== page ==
Bainbridge Island: “Let it not happen again”

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I have the gracious gift of working for a local social justice initiative that is aimed at leadership development through a lens of civil rights history and contemporary social justice issues. A project that I am personally working on through this fellowship is building a curriculum that will accompany Washington State History for 8th Grade girls at the Lake Washington Girls Middle School. My first session will commence in September so a lot of my work this summer has been curriculum building and collaborative meetings with the school’s academic director. So far this has been a truly rewarding experience, and one that has pushed me into the spaces of creativity and careful thought in terms of how to organize such vital and significant history.

Portrait of a young girl behind barbed wires in an internment camp

One of the amazing opportunities that have come along with this job are the moments where myself and a group of professors and students immerse ourselves into the communities who have worked extremely hard to preserve their histories. We realize that we are not the ones to tell the stories of those before us but to find and connect with those leaders and listen as they teach us about their history. As of lately, we had the incredible opportunity to travel just a few miles from downtown Seattle to Bainbridge Island, a place I’ve always been an acquaintance of, but never knew the deeper story behind it.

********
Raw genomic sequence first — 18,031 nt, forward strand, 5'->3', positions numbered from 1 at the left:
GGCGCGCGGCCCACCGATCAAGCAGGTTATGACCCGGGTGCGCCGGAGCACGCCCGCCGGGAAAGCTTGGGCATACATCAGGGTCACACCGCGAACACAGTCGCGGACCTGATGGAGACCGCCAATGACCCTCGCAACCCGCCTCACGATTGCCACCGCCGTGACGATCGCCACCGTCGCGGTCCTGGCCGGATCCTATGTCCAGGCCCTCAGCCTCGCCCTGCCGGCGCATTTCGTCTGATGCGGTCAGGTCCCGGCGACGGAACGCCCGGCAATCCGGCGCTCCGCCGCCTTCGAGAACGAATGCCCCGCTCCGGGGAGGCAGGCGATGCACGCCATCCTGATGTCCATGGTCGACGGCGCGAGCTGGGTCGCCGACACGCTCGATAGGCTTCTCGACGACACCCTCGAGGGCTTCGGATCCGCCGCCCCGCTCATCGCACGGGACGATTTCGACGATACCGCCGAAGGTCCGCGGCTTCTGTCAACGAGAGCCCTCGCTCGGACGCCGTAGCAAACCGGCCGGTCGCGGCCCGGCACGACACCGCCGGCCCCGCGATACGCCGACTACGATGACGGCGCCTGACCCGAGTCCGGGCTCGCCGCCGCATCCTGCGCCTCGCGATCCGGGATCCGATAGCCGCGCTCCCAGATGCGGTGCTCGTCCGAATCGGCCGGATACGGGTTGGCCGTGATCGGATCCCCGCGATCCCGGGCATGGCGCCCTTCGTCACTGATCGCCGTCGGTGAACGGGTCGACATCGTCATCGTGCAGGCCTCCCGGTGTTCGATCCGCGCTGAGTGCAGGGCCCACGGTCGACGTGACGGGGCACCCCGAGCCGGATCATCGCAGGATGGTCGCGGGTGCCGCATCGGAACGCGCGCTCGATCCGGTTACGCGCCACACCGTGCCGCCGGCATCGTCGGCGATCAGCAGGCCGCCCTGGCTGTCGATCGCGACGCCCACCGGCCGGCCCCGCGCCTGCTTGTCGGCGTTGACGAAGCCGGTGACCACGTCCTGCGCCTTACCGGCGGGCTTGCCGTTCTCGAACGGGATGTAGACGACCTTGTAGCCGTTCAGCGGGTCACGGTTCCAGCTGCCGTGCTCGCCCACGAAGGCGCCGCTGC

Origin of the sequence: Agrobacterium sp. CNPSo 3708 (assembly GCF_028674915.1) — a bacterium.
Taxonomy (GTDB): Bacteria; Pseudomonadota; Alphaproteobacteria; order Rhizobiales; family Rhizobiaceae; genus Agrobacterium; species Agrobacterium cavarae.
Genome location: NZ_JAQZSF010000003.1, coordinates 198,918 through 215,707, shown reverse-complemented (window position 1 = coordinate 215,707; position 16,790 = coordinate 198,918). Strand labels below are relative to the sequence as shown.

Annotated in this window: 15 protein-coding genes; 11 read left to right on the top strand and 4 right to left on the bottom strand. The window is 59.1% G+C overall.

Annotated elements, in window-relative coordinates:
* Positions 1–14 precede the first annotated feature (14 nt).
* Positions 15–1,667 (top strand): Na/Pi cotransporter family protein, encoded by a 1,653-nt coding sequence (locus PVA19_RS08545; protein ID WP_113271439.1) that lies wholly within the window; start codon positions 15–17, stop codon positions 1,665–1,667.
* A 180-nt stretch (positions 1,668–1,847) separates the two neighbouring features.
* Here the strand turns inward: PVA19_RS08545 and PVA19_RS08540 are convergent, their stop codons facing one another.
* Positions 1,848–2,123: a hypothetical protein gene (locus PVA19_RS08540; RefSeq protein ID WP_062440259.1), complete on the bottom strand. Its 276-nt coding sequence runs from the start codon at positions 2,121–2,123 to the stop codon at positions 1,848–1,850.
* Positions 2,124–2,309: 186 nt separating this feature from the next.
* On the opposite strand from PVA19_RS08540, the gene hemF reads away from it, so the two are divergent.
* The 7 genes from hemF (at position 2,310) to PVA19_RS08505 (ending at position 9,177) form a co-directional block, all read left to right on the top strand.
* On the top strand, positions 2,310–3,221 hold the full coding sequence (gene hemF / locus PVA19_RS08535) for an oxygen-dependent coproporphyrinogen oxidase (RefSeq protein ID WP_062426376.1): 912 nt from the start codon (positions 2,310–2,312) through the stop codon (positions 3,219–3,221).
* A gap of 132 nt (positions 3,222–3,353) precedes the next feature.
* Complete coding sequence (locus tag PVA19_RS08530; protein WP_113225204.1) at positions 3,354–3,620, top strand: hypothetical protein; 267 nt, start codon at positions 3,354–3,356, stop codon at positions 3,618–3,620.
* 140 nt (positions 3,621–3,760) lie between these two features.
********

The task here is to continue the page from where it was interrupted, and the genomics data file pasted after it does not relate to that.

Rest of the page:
Stone carving at entrance of memorial

We visited the museum on the island that chronicled the history of Bainbridge with a specific focus on the Japanese American history. It was unreal to learn that Bainbridge was the first place where the civilian exclusion order 9066 started. This order, given out by President Roosevelt in 1942, allowed U.S. military the power to relocate any citizen of Japanese ancestry into internment camps because of a possible connection to sabotage or espionage on behalf of the Japanese government. Essentially, it was ok’d to force any Japanese families into isolation simply because they “looked like the enemy.” I imperatively learned that all ethnic groups in this country have their own narratives of oppression and the ways in which the U.S. has treated them as 2nd class citizens. It is absolutely important that we learn of these histories so that we don’t see them occur again but to also unite under these common oppressive experiences. As the memorial on Bainbridge Island states, “Nidoto Nai Yoni” meaning “Let it not happen again.” This is where the power of storytelling comes into the picture. Continuing the tradition of remembering and acknowledging the true history in this country, brings more understanding and transparency to the inner workings of our society.

Identifying tag that each interned citizen was assigned to wear

We had the incredible opportunity to meet a woman whose family was interned when she was only seven years old. Her name was Lily and she recalled exactly what happened that day: boarding the ferry with her family, donning their best clothes for Seattle, and under the impression that they were headed on a vacation. She explained the innocence that she had because her mother didn’t want to alarm her or express the truth that they were being excluded and banished from society because they were Japanese. I admired how honestly she told us her story which is a moment in time that myself and our group were truly grateful for.

Peace cranes that were made to honor and remember those interned
Carved picture on the memorial wall
Two either being reunited or separated
A man playing baseball for the local Bainbridge High School

I continue to document as much in my life that I experience as I one day want to pass on my stories to my children and those around me. We each have our own histories. Our own beautiful struggles. I for one will continue to listen, learn, and share the stories that surround and captivate me.


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